22 April 2020 – Wednesday – #38

One of the most useful Covid-19 online trackers I’ve seen for US states is at rt.live.

Current Covid-19 R value for every US state (at 21 April 2020).

For an infectious disease, “R” refers to the number of people an infected person infects. If an infected person infects two people, R = 2. When R > 1, there is an outbreak. When R < 1, an infection is attenuating in a population and, assuming no further outbreaks, will be eradicated.

None other than German Chancellor Merkel explains how tiny changes in R can make huge difference to a country’s healthcare system.

Chacellor Merkel explains the relationship of R to Germnay’s healthcare system (subtitled in English).

Parenthentically, wouldn’t it be great if the resident of the White House could articulate Covid-19 policy issues so clearly?

For Covid-19, the current methods to reduce R are either to isolate populations or, if enough Covid-19 test kits are available, to test, quarantine infected people, and track their contacts for testing. Let’s call those the isolation and quarantine methods. The quarantine method is preferable because fewer people die and the economy can run reasonably well.

Presumably some day there will be a treatment or a vaccine. In the absence of treatments or vaccines, we know these two methods work. And there’s bad news on vaccines (see below), which is why we need to pay attention to what is working now.

In the chart above, 21 US states have R values greater than one, so Covid-19 is spreading. In the other 29 states, Covid-19 infections are coming under control. Checkout the site. It also shows historical R values for each state. Five states are preparing to relax Covid-19 restrictions: Georgia (R = 0.60), South Carolina (R = 0.76), Tennessee (R = 0.91), Texas (R = 0.52), and Vermont (R = 0.46). I would take these R values with a grain of salt given the overall quality of Covid-19 data at this point, but I think the trend lines on the site are indicative.

The question, of course, is whether this is the right time for these five US states to relax their Covid-19 restrictions. It’s the same question in Europe. I reported yesterday the Spanish government was going to allow children to go outside. Well, after I reported that, the government went back and forth about lifting these restrictions. We were supposed to go to our windows and bang our pots to protest in favor of “liberating” the kids, but the heavy rain got the better part of that protest. Yesterday evening, the government decided to let children out starting 26 April. This small tempest in a teapot is indicative of how hard it is for governments to make even incremental Covid-19 policy changes.

What is the cost of relaxing Covid-19 restrictions? In my mind, Sweden continues to be an example of what the costs of relaxed Covid-19 restrictions might be. Unlike its neighbors, Sweden has prioritized its economy over a tight Covid-19 lockdown.

Swedish per capita Covid-19 mortality versus neighboring countries with greater Covid-19 restrictions.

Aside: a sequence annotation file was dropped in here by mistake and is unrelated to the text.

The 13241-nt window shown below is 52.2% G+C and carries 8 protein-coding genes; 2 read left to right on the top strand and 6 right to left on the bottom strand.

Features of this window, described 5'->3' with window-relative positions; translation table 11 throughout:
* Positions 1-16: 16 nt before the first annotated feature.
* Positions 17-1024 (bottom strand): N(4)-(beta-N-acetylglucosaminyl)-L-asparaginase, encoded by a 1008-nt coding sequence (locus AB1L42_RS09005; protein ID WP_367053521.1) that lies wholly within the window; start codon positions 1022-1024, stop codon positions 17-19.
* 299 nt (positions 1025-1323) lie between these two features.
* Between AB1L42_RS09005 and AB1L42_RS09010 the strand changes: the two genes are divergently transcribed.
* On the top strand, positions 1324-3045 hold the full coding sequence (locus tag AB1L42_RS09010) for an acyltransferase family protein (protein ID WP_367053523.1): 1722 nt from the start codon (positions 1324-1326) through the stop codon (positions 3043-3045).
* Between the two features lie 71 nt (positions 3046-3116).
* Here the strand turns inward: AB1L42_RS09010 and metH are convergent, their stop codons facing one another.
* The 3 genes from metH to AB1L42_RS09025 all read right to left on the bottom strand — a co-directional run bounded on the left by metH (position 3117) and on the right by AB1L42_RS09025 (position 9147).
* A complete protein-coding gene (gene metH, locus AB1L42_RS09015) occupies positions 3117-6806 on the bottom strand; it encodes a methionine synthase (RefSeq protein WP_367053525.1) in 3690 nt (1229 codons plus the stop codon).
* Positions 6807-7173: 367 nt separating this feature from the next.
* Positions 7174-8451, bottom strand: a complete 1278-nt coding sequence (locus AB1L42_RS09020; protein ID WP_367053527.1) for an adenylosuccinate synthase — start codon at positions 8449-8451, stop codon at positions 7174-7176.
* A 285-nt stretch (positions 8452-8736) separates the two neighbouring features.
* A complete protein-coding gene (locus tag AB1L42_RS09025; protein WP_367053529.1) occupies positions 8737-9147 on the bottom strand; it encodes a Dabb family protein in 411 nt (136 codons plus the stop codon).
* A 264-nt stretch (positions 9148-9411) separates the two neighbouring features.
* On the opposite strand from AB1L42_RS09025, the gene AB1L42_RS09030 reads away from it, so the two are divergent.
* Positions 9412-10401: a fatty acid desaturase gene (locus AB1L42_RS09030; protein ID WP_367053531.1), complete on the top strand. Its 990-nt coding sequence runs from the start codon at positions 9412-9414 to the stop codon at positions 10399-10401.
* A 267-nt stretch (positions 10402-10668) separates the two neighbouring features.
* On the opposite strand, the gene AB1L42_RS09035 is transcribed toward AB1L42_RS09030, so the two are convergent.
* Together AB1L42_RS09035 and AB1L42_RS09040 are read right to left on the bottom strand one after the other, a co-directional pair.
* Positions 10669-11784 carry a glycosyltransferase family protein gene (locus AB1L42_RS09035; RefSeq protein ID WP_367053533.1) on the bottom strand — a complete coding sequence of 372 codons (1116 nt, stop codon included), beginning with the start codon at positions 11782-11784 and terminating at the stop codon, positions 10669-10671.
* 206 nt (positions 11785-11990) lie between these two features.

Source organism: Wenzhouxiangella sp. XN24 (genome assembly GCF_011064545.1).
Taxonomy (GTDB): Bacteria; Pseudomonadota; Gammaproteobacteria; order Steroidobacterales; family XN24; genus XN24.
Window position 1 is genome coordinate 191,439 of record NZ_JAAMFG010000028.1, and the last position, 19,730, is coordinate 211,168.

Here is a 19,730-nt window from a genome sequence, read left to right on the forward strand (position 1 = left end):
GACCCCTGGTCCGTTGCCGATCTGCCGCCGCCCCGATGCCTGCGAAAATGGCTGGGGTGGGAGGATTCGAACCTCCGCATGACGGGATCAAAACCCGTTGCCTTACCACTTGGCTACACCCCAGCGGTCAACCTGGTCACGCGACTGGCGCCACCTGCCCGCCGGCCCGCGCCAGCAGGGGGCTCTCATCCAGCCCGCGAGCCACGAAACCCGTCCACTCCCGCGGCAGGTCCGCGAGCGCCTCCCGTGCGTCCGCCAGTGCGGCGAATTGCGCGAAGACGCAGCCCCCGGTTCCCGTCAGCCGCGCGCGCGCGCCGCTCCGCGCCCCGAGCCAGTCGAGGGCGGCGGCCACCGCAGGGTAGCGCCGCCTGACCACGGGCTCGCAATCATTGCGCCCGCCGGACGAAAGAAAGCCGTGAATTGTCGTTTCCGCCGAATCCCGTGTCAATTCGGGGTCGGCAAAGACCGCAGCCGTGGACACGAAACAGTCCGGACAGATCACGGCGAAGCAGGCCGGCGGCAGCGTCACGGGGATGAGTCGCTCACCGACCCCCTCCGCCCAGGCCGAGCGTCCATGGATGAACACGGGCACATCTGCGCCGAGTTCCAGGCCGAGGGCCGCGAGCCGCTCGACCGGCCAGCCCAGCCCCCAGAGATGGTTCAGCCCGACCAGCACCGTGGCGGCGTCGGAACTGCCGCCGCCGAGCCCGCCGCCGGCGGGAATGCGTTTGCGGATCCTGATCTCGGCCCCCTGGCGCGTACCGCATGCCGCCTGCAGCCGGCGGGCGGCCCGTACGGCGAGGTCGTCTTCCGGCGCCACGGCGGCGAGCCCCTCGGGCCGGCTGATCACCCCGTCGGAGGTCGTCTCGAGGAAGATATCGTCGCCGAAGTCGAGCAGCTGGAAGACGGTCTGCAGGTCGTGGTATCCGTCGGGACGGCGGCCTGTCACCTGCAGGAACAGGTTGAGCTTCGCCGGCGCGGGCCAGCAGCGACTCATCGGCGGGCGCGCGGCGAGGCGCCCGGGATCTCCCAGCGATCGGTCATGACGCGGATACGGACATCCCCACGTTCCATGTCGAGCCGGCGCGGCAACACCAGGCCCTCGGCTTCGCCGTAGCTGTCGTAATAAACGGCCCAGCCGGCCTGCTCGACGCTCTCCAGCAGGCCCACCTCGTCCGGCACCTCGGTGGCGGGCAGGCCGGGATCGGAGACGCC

Swedish per capita Covid-19 mortality has been running about double that of its neighbors (Denmark, Finland, and Norway) that have strict Covid-19 lockdowns. In recent days, Sweden’s mortality continues to increase, heading towards triple the per capita mortality of its neighbors, while its neighbors mortality is leveling off (R < 1). We probably won’t know the benefits to Sweden of it’s lighter Covid-19 restrictions until Q2 financial reports come in July, but we can tell retrospectively from increasing deaths that Sweden’s R is going the wrong direction.

I want to take a step back for a moment to ask the question, how many tests would a country need to relax all Covid-19 restrictions and get back to “normal.” Nobel prize winning economist Paul Romer has an answer. If a country tests its entire population every 14 days, it can beat down R without Covid-19 restrictions. In the US, that means 22 million tests per day. Per DAY. As Ezra Klein has pointed out, that’s a wartime effort.

How close is the US to 22 million tests per day? A volunteer effort called the Covid Tracking Project tracks US testing by state and territory, presumably because no one in the federal government is tracking critical statistics like this. Right now the US tests about 150,000 people daily for Covid-19. To put this in perspective, South Korea had about 10x this per capita Covid-19 testing capacity at the beginning of the pandemic. With about 5 tests per 1,000 daily, it was able to contain its Covid-19 outbreak using the quarantine method.

So the US isn’t just way short of the 22 million daily Covid-19 tests Romer says are needed to relax all Covid-19 restrictions entirely. If the South Korean number of 5 per 1,000 is what it takes to get to the quarantine method of controling R, the US is still short by 10x its current Covid-19 testing capacity to achieving the quarantine method. It’s likely this late in the game that the US would need much more than 5 per 1,000 tests per day to get to the quarantine method.